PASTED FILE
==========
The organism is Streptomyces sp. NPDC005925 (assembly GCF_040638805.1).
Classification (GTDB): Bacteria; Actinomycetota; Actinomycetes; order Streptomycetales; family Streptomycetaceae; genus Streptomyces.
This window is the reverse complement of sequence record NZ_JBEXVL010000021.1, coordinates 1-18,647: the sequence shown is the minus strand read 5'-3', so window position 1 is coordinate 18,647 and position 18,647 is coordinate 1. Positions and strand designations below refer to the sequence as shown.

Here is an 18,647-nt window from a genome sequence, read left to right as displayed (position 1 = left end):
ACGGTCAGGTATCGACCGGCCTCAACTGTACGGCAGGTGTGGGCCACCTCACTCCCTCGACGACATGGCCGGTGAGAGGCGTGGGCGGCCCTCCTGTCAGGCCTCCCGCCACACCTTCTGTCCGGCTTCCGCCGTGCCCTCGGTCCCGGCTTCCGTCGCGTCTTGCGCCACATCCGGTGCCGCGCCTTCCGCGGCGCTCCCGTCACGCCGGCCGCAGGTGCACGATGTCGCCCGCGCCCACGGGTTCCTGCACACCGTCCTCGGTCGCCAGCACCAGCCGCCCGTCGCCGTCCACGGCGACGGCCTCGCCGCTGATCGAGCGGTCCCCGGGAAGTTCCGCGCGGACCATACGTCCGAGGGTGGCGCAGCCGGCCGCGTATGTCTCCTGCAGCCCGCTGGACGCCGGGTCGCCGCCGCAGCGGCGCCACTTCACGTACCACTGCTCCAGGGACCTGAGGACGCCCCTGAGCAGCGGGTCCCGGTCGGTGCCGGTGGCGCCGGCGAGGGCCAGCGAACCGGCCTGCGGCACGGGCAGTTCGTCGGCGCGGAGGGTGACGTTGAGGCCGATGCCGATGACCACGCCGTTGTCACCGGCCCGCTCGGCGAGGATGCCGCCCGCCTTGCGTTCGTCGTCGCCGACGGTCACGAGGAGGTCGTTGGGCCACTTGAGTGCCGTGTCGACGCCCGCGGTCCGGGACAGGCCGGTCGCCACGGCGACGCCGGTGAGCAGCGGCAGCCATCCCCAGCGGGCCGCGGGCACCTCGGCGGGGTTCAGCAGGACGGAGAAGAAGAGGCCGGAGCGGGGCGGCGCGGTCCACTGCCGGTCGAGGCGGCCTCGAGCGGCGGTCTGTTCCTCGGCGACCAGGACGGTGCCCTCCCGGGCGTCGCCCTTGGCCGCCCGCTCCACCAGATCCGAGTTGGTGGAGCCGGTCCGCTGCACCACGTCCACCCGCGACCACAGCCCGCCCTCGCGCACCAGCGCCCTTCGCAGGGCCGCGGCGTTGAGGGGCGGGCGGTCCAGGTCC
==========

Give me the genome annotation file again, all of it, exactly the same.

The organism is Streptomyces sp. NPDC005925 (assembly GCF_040638805.1).
Classification (GTDB): Bacteria; Actinomycetota; Actinomycetes; order Streptomycetales; family Streptomycetaceae; genus Streptomyces.
This window is the reverse complement of sequence record NZ_JBEXVL010000021.1, coordinates 1-18,647: the sequence shown is the minus strand read 5'-3', so window position 1 is coordinate 18,647 and position 18,647 is coordinate 1. Positions and strand designations below refer to the sequence as shown.

Here is an 18,647-nt window from a genome sequence, read left to right as displayed (position 1 = left end):
ACGGTCAGGTATCGACCGGCCTCAACTGTACGGCAGGTGTGGGCCACCTCACTCCCTCGACGACATGGCCGGTGAGAGGCGTGGGCGGCCCTCCTGTCAGGCCTCCCGCCACACCTTCTGTCCGGCTTCCGCCGTGCCCTCGGTCCCGGCTTCCGTCGCGTCTTGCGCCACATCCGGTGCCGCGCCTTCCGCGGCGCTCCCGTCACGCCGGCCGCAGGTGCACGATGTCGCCCGCGCCCACGGGTTCCTGCACACCGTCCTCGGTCGCCAGCACCAGCCGCCCGTCGCCGTCCACGGCGACGGCCTCGCCGCTGATCGAGCGGTCCCCGGGAAGTTCCGCGCGGACCATACGTCCGAGGGTGGCGCAGCCGGCCGCGTATGTCTCCTGCAGCCCGCTGGACGCCGGGTCGCCGCCGCAGCGGCGCCACTTCACGTACCACTGCTCCAGGGACCTGAGGACGCCCCTGAGCAGCGGGTCCCGGTCGGTGCCGGTGGCGCCGGCGAGGGCCAGCGAACCGGCCTGCGGCACGGGCAGTTCGTCGGCGCGGAGGGTGACGTTGAGGCCGATGCCGATGACCACGCCGTTGTCACCGGCCCGCTCGGCGAGGATGCCGCCCGCCTTGCGTTCGTCGTCGCCGACGGTCACGAGGAGGTCGTTGGGCCACTTGAGTGCCGTGTCGACGCCCGCGGTCCGGGACAGGCCGGTCGCCACGGCGACGCCGGTGAGCAGCGGCAGCCATCCCCAGCGGGCCGCGGGCACCTCGGCGGGGTTCAGCAGGACGGAGAAGAAGAGGCCGGAGCGGGGCGGCGCGGTCCACTGCCGGTCGAGGCGGCCTCGAGCGGCGGTCTGTTCCTCGGCGACCAGGACGGTGCCCTCCCGGGCGTCGCCCTTGGCCGCCCGCTCCACCAGATCCGAGTTGGTGGAGCCGGTCCGCTGCACCACGTCCACCCGCGACCACAGCCCGCCCTCGCGCACCAGCGCCCTTCGCAGGGCCGCGGCGTTGAGGGGCGGGCGGTCCAGGTCC